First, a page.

The Bill & Melinda Gates Foundation shared its annual letter recently, thoughtfully responding to some "tough" questions the organization is often asked. One of those was on the topic of climate change, and why Gates does not give money toward fighting against it.

Melinda responded that in fact they do address and fund climate change efforts. Through the foundation's agricultural portfolio, "we invest to help farmers be more productive, so that they’ll have more buffer to withstand lean years when they come. We also invest in climate-smart crops." In doing so, the Gates Foundation aims to support those hardest hit by climate change: smallholder farmers in developing countries. These are the people who depend most on land for their livelihoods for food and income to sustain their families’ basic needs, and they are therefore most vulnerable to the impacts of climate-induced droughts and other extreme weather patterns.

"Hundreds of millions of people in developing countries depend on farming for their livelihoods. They had almost nothing to do with causing climate change, but they will suffer the most from it," the letter reads.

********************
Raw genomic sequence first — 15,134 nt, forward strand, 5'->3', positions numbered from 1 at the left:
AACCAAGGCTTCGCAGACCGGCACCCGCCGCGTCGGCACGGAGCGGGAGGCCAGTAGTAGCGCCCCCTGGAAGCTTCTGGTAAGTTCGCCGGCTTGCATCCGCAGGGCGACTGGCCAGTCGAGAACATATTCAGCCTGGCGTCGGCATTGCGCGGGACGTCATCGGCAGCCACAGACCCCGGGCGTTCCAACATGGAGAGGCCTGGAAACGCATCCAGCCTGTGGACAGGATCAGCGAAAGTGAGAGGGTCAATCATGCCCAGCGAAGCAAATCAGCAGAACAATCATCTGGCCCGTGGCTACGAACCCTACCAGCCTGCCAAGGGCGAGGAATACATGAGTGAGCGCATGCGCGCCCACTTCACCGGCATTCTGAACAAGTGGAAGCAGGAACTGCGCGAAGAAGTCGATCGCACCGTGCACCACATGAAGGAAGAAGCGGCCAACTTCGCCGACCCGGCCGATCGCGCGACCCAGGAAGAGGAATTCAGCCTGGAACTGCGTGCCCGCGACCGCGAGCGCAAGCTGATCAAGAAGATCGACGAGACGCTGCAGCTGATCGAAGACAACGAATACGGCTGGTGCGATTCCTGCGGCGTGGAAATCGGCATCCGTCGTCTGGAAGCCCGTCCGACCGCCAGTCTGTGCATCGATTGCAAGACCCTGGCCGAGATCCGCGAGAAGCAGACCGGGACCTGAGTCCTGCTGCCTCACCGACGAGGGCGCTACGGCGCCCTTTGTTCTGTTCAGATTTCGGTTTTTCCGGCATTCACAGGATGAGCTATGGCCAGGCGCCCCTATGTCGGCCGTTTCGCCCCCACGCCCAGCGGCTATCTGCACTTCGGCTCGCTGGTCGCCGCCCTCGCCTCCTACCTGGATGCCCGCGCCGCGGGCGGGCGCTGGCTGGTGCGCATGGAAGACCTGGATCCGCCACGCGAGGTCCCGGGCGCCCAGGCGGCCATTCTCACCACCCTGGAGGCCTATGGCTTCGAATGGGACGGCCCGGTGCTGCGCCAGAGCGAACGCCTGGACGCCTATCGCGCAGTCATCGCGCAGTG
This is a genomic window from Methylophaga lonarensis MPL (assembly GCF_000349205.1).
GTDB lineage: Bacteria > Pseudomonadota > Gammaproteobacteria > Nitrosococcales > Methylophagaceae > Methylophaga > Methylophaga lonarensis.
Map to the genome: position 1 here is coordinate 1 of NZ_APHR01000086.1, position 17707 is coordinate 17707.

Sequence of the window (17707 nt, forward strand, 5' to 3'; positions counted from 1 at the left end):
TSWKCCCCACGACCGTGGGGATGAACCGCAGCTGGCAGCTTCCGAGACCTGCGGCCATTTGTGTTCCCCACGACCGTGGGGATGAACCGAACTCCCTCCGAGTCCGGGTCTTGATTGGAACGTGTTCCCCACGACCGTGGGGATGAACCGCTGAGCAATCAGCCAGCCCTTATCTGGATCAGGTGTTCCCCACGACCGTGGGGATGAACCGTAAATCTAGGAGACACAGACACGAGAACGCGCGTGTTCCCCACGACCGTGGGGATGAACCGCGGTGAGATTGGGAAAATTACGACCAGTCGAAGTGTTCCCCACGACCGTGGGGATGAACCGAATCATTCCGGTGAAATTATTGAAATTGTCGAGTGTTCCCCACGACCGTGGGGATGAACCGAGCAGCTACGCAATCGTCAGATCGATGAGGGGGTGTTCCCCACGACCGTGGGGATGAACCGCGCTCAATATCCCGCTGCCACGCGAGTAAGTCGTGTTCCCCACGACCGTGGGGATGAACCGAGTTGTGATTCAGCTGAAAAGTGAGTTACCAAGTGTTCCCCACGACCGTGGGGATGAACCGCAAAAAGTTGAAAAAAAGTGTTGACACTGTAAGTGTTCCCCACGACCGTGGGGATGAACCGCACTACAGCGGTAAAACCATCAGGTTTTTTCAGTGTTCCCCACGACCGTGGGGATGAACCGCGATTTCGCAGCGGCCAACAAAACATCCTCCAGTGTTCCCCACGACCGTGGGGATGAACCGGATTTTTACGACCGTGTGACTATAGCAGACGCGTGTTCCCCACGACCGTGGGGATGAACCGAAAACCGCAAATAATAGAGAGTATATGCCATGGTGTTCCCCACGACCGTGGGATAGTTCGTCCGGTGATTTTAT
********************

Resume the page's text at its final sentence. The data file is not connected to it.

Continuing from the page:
We could not agree more. We have been working with those smallholder farmers around the world for more than 50 years. Through our recent work on the ground, we are witnessing those vulnerabilities among rural farmers as they try to cope with the changing climate.

Additionally, these same smallholder farmers, particularly women, often lack secure rights to their land. Underlying Melinda’s comment — and something the Gates Foundation has a history of supporting — is the important role of land rights in climate adaptation and resiliency. Without tenure security, the women, men, and communities who increasingly depend on adaptation strategies for their survival may face additional obstacles.

Read the full article about land rights and climate adaptation strategies for smallholder farmers by Jennifer Duncan and Karina Kloos at Devex International Development.